Zombies: Encounters With The Hungry Dead
Edited by John Skipp

Black Dog & Leventhal Publishers
Trade Paper, 704 pages, $19.95
Review by Sheila Merritt

The vitality of zombies in horror fiction is as pervasive as a plague. The lumbering dead are legion; eating their way through our culture and consciousness with a vicious voracity. In John Skipp’s anthology, Zombies: Encounters With the Hungry Dead, there is gore galore. The stories in this hefty volume are mostly reprints; classics from Robert Bloch, Theodore Sturgeon, W.B. Seabrook, and Ray Bradbury as well as more recent works by contemporary writers. Even a couple of guys named Stephen King and Neil Gaiman are included. The book covers the spectrum of zombie fiction: There is a variety of points of view; diverse locations; wide ranging social/political commentary; satire; sex; even poignant romance.

In Robert McCammon’s tale of a literally all consuming love, entitled “Eat Me,” two desperately lonely people connect carnally and carnivorously. They meet at a dance club, where one of them negatively responds to the ambience: “The drum’s pounding offended him, in an obscene way; it reminded him too much of how his heartbeat used to feel before it clenched and ceased.”

Less sensitivity is offered in Joe R. Lansdale’s “On the Far Side of the Cadillac Desert With Dead Folks,” and Cody Goodfellow’s “We Will Rebuild.” Both feature intolerant hicks as characters, an all too common component in much of zombie fiction. John Skipp points out in his introduction to Goodfellow’s treatment that “Redneck zombie horror is so ubiquitous – from B movies and the small press all the way to the top – that calling ’em a dime a dozen is overrating the currency by more than half.” Caustically comic commentary from a ferociously funny fellow; Skipp then elucidates that it requires skill to employ such an overused motif and make it work. Both Goodfellow and Lansdale are successful with their respective takes.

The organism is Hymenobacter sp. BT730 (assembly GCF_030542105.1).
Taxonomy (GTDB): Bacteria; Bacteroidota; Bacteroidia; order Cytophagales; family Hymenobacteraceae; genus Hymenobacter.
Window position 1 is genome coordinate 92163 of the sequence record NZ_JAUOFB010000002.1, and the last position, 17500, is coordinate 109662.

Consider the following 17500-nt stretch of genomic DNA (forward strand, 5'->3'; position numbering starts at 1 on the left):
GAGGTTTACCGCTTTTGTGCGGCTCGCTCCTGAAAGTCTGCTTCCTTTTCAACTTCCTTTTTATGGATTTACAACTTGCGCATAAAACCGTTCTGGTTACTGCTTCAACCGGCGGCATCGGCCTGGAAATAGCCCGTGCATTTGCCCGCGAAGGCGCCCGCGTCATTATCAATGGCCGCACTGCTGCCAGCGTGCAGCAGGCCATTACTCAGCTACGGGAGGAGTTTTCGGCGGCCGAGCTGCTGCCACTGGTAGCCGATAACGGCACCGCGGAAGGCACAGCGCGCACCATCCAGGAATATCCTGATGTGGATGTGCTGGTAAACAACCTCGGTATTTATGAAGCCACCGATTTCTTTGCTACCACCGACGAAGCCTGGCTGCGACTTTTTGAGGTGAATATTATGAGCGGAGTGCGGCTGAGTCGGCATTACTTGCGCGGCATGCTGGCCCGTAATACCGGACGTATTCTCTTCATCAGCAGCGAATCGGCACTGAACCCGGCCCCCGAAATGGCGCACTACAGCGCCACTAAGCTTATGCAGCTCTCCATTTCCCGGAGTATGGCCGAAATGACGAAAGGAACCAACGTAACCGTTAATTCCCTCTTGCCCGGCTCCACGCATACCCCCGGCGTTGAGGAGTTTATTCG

Completely different in tone and locale is Poppy Z. Brite’s “Calcutta Lord of Nerves.” Seething with atmosphere, the texture of this tale’s text stuns and rivets. The India setting is exotic and heady; a fever dream come true. Adding zombies to the teeming poverty and overwhelming population could seem like overkill; but Brite’s ability to seamlessly incorporate yet another horror into the mix works brilliantly. She describes a group of zombies thus: “Their eyes shone iridescent. Faint starry light shimmered in the empty spaces of their bodies. They were like cut-outs in the fabric of reality, like conduits to a blank universe.”

To prove that the walking dead are not land locked, Steve Duffy’s depth defying “Lie Still, Sleep Becalmed” takes place at sea. This tale contains a passage that packs a major wallop: “Clustered round the anchor, hanging on to it in a crawling hideous mass, were maybe six or seven of the bodies; dragged up from the oozing deep, these, up from long years of slow decay down where the sun’s warmth and light never penetrates, there on the chilly bottom. Green phosphorescent eyes stared back at me, and a billow of putrescence erupted in bubbles on to the surface.”

Zombies: Encounters With the Hungry Dead compiles 32 diverse and diverting stories that encompass the undying allure of zombies. They seldom endear but they do endure. Editor Skipp has chosen tales that display creativity when dealing with resurrected cannibalistic corpses. The works in this impressive volume are a reminder that there is a brain behind every good zombie story.

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